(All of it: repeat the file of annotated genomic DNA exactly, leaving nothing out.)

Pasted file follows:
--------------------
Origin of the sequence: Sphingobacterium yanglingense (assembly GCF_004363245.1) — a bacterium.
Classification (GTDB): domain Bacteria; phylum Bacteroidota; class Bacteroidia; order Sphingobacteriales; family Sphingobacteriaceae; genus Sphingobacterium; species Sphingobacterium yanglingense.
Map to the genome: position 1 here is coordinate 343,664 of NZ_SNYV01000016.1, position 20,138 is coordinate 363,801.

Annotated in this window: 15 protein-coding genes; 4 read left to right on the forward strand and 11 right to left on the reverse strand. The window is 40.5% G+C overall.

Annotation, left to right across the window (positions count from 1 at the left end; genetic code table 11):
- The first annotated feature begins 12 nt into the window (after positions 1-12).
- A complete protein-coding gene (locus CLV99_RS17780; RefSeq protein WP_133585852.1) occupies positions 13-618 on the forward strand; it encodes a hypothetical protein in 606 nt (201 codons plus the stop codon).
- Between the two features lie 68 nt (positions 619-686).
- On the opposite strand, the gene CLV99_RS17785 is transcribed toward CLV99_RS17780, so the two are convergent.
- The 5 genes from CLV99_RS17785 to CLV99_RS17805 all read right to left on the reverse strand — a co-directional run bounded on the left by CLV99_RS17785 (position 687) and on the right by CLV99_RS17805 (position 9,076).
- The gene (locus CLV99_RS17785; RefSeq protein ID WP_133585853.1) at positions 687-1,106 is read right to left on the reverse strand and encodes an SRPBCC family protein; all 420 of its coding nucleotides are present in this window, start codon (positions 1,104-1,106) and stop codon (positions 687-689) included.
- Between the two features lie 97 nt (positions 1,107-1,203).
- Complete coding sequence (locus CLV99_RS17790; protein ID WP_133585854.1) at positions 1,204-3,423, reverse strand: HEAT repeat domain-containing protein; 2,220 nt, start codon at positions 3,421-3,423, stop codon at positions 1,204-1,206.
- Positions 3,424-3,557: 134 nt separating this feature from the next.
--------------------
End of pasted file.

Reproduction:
Origin of the sequence: Sphingobacterium yanglingense (assembly GCF_004363245.1) — a bacterium.
Classification (GTDB): domain Bacteria; phylum Bacteroidota; class Bacteroidia; order Sphingobacteriales; family Sphingobacteriaceae; genus Sphingobacterium; species Sphingobacterium yanglingense.
Map to the genome: position 1 here is coordinate 343,664 of NZ_SNYV01000016.1, position 20,138 is coordinate 363,801.

Annotated in this window: 15 protein-coding genes; 4 read left to right on the forward strand and 11 right to left on the reverse strand. The window is 40.5% G+C overall.

Annotation, left to right across the window (positions count from 1 at the left end; genetic code table 11):
- The first annotated feature begins 12 nt into the window (after positions 1-12).
- A complete protein-coding gene (locus CLV99_RS17780; RefSeq protein WP_133585852.1) occupies positions 13-618 on the forward strand; it encodes a hypothetical protein in 606 nt (201 codons plus the stop codon).
- Between the two features lie 68 nt (positions 619-686).
- On the opposite strand, the gene CLV99_RS17785 is transcribed toward CLV99_RS17780, so the two are convergent.
- The 5 genes from CLV99_RS17785 to CLV99_RS17805 all read right to left on the reverse strand — a co-directional run bounded on the left by CLV99_RS17785 (position 687) and on the right by CLV99_RS17805 (position 9,076).
- The gene (locus CLV99_RS17785; RefSeq protein ID WP_133585853.1) at positions 687-1,106 is read right to left on the reverse strand and encodes an SRPBCC family protein; all 420 of its coding nucleotides are present in this window, start codon (positions 1,104-1,106) and stop codon (positions 687-689) included.
- Between the two features lie 97 nt (positions 1,107-1,203).
- Complete coding sequence (locus CLV99_RS17790; protein ID WP_133585854.1) at positions 1,204-3,423, reverse strand: HEAT repeat domain-containing protein; 2,220 nt, start codon at positions 3,421-3,423, stop codon at positions 1,204-1,206.
- Positions 3,424-3,557: 134 nt separating this feature from the next.